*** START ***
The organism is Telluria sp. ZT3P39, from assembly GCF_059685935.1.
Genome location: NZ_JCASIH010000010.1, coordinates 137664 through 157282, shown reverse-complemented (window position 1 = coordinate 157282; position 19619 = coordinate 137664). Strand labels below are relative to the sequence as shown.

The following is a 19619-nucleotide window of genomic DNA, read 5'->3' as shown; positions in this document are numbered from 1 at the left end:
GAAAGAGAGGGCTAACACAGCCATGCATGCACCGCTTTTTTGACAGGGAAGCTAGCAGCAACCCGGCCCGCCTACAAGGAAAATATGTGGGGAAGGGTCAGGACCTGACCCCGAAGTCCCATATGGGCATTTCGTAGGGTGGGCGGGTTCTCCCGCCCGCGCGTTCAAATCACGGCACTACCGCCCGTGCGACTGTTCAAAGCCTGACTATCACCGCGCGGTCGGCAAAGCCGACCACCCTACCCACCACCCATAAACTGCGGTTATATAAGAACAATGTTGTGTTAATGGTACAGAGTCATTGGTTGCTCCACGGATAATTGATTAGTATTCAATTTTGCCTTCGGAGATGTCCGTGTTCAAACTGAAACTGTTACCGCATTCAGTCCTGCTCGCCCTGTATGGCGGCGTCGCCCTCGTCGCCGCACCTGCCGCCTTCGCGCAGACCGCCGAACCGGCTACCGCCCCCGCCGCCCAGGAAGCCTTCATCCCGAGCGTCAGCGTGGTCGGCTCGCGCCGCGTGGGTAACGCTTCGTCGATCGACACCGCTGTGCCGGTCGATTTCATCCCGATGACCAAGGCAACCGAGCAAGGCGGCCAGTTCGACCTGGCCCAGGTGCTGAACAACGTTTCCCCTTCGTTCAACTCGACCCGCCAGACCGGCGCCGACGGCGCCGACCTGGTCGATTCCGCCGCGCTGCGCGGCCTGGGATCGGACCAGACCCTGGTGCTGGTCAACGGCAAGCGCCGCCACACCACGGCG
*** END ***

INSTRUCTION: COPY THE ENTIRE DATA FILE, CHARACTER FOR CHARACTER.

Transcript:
The organism is Telluria sp. ZT3P39, from assembly GCF_059685935.1.
Genome location: NZ_JCASIH010000010.1, coordinates 137664 through 157282, shown reverse-complemented (window position 1 = coordinate 157282; position 19619 = coordinate 137664). Strand labels below are relative to the sequence as shown.

The following is a 19619-nucleotide window of genomic DNA, read 5'->3' as shown; positions in this document are numbered from 1 at the left end:
GAAAGAGAGGGCTAACACAGCCATGCATGCACCGCTTTTTTGACAGGGAAGCTAGCAGCAACCCGGCCCGCCTACAAGGAAAATATGTGGGGAAGGGTCAGGACCTGACCCCGAAGTCCCATATGGGCATTTCGTAGGGTGGGCGGGTTCTCCCGCCCGCGCGTTCAAATCACGGCACTACCGCCCGTGCGACTGTTCAAAGCCTGACTATCACCGCGCGGTCGGCAAAGCCGACCACCCTACCCACCACCCATAAACTGCGGTTATATAAGAACAATGTTGTGTTAATGGTACAGAGTCATTGGTTGCTCCACGGATAATTGATTAGTATTCAATTTTGCCTTCGGAGATGTCCGTGTTCAAACTGAAACTGTTACCGCATTCAGTCCTGCTCGCCCTGTATGGCGGCGTCGCCCTCGTCGCCGCACCTGCCGCCTTCGCGCAGACCGCCGAACCGGCTACCGCCCCCGCCGCCCAGGAAGCCTTCATCCCGAGCGTCAGCGTGGTCGGCTCGCGCCGCGTGGGTAACGCTTCGTCGATCGACACCGCTGTGCCGGTCGATTTCATCCCGATGACCAAGGCAACCGAGCAAGGCGGCCAGTTCGACCTGGCCCAGGTGCTGAACAACGTTTCCCCTTCGTTCAACTCGACCCGCCAGACCGGCGCCGACGGCGCCGACCTGGTCGATTCCGCCGCGCTGCGCGGCCTGGGATCGGACCAGACCCTGGTGCTGGTCAACGGCAAGCGCCGCCACACCACGGCG